The cheapest microphone used to be shorthand for the best group of bad microphones. But one of the hardware trends that stood out last year was that the company pulled top-of-the-line microphone technology from its high-end settings and put it in a concise package with minimal features. Heck, some don’t even have a mute button or any buttons.
Don’t turn off budget microphones because they lack extra features, because the high-quality sound and low price make up for it. Although the absolute best microphones can cost you up to $300, these budget products start at as low as $40.
The problem is that some of these cheap microphones will lack some of the common features you can find on regular microphones, such as volume and gain control. The idea is that you can plug and play, start recording and use third-party software (such as OBS or Xsplit) to adjust your audio.
Even if these are cheap microphones, it will not change the way we test them. We still follow the same test standards as more expensive microphones; all we did was increase the maximum budget of $100. We are still looking for excellent sound quality, form factor and usability.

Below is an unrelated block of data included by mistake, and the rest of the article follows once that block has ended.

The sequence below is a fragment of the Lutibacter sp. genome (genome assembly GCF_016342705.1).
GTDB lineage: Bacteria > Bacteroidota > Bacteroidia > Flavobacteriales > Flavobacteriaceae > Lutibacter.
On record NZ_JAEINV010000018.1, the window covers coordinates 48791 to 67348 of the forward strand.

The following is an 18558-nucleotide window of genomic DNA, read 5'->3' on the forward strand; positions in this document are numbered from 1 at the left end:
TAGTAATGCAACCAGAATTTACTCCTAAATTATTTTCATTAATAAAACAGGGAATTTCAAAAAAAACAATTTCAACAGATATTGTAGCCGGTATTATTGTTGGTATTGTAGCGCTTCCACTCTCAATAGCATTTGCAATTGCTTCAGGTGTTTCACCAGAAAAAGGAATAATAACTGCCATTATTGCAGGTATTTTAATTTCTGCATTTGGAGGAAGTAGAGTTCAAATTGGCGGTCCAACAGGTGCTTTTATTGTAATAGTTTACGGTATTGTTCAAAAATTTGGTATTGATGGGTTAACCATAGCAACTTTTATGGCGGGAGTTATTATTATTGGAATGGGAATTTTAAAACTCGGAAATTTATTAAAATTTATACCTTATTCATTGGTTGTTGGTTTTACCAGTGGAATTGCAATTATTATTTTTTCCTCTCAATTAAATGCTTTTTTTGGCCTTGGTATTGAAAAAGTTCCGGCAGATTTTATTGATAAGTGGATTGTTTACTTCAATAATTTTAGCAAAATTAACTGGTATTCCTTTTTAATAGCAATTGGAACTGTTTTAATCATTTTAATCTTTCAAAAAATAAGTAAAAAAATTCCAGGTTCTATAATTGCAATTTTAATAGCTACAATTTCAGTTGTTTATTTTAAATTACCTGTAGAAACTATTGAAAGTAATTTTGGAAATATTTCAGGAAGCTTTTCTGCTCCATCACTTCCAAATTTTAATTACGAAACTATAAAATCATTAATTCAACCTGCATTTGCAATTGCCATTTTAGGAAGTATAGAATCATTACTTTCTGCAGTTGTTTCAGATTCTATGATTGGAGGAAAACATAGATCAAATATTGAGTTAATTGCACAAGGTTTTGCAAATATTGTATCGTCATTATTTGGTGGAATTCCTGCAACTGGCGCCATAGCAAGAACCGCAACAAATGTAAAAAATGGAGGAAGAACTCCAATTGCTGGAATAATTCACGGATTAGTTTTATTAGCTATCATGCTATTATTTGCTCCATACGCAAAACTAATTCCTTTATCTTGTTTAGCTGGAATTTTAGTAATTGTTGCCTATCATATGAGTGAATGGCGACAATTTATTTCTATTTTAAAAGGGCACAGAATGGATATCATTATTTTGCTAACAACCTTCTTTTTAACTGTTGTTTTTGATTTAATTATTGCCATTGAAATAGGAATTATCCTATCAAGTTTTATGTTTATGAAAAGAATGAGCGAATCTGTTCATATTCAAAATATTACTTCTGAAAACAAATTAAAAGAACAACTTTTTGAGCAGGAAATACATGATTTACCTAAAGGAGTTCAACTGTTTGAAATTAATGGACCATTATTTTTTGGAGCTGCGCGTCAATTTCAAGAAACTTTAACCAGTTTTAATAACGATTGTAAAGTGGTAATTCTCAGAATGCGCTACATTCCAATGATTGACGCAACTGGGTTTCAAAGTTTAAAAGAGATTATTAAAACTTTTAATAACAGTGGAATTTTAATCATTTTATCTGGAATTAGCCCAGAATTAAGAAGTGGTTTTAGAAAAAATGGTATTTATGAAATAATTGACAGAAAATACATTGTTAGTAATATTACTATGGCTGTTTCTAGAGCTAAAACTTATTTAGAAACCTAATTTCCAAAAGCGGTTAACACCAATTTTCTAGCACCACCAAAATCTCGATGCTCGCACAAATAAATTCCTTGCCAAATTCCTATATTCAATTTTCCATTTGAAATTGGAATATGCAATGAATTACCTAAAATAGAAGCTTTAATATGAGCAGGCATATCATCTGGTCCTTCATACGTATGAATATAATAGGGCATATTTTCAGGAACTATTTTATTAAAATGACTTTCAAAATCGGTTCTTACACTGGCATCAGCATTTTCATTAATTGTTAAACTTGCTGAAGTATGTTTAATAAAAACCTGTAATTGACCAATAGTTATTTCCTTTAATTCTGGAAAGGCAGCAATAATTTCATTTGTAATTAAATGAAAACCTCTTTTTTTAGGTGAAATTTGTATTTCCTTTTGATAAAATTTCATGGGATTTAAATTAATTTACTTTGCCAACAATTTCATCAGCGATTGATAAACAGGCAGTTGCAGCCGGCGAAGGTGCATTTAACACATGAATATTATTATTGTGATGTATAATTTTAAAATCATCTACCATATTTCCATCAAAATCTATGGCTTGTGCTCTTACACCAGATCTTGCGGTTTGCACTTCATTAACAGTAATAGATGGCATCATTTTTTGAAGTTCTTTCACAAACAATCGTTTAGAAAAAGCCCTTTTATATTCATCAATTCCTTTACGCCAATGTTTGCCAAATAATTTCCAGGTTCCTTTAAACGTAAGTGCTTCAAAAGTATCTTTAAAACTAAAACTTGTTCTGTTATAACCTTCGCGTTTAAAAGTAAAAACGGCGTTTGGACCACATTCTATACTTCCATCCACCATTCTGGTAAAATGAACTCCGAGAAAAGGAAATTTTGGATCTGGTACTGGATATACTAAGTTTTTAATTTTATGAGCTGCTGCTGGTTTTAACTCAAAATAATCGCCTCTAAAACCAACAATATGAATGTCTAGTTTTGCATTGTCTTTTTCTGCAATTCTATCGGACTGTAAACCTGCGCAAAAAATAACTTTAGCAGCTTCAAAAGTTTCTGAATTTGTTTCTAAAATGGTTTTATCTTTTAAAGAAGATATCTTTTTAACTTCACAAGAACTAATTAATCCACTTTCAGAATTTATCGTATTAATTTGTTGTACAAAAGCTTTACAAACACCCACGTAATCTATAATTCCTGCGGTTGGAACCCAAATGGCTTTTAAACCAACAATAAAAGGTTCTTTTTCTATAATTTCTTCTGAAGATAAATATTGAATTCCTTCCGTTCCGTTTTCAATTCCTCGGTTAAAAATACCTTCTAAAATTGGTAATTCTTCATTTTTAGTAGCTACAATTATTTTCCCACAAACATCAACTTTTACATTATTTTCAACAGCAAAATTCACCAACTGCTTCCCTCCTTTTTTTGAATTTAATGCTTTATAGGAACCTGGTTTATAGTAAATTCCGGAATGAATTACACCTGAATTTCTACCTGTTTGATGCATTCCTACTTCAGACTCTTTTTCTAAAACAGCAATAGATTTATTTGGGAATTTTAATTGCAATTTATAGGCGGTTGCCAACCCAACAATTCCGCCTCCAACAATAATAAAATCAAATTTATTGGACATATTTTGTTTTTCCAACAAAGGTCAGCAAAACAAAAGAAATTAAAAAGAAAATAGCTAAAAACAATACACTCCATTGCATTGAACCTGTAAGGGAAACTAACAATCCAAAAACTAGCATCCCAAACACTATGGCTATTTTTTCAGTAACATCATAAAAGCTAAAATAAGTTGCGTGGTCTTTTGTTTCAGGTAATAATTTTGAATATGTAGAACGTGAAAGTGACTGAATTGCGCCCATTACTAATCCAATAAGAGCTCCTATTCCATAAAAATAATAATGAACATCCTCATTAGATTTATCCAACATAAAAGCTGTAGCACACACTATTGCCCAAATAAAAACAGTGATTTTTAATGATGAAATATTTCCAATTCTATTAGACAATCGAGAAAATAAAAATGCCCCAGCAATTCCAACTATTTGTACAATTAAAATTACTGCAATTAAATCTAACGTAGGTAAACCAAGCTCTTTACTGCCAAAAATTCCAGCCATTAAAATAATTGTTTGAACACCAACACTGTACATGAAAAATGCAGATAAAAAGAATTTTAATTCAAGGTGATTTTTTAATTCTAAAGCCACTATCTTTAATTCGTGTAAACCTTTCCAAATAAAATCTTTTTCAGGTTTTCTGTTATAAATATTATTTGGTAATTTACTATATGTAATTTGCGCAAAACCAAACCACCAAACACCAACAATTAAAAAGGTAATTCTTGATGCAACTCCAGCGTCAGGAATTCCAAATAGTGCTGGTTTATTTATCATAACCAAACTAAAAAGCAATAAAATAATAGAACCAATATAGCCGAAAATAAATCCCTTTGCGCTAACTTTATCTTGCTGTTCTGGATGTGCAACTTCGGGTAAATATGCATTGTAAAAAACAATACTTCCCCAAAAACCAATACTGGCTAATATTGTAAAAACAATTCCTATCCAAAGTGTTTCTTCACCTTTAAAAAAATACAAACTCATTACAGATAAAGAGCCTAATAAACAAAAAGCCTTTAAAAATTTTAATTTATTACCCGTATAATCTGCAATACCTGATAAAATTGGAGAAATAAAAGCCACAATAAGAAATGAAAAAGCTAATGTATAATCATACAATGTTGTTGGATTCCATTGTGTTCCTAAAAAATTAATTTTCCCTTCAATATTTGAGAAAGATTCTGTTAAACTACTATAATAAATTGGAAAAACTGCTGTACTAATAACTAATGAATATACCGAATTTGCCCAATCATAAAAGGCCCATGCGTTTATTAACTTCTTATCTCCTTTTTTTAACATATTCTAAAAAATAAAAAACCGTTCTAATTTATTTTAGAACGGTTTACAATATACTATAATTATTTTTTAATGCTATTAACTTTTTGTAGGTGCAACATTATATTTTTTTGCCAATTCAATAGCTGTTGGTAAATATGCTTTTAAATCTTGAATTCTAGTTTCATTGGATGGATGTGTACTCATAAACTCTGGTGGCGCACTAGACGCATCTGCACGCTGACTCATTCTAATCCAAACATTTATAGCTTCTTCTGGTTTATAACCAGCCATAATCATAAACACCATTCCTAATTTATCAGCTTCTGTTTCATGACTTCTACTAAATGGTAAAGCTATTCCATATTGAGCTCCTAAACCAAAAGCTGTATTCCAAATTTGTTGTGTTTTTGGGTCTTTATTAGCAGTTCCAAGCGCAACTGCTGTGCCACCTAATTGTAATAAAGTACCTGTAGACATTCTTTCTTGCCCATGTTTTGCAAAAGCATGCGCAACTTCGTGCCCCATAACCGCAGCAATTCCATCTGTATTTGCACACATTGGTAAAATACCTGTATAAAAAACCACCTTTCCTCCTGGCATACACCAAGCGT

The cheapest streaming and gaming microphone
HyperX SoloCast is an affordable microphone that sounds as good as or better than a double-priced microphone. It’s not as gorgeous as other HyperX microphone products, I won’t lie, I miss RGB lighting. However, the sound quality of this microphone is incredible for only $60. It enters at this price, which is enough to make up for the loss of some quality of life characteristics.
Although both JLab Audio Talk GO and Razer Seiren Mini provide excellent sound, HyperX SoloCast is still the king of budget microphones. In essence, it provides us with the audio effects of its more expensive QuadCast S similar products, but the price But it’s just a small part of it.
Read the full HyperX SoloCast review.
The Razer Seiren Mini is one of those nasty and cute hardware I have seen. I immediately wanted to put it on my desk. Its stylish pill-shaped design and multiple colors give Mini a personality that some of our other choices on this list lack. Startup sounds incredible.
Remember we mentioned earlier that some of these microphones must sacrifice some functions? Yes, well, Seiren Mini almost gave up everything. Some people won’t care, because you can get a killer microphone for just $50. At the same time, some others will not accept the fact that there is no mute button.
Read our complete Razer Seiren Mini review.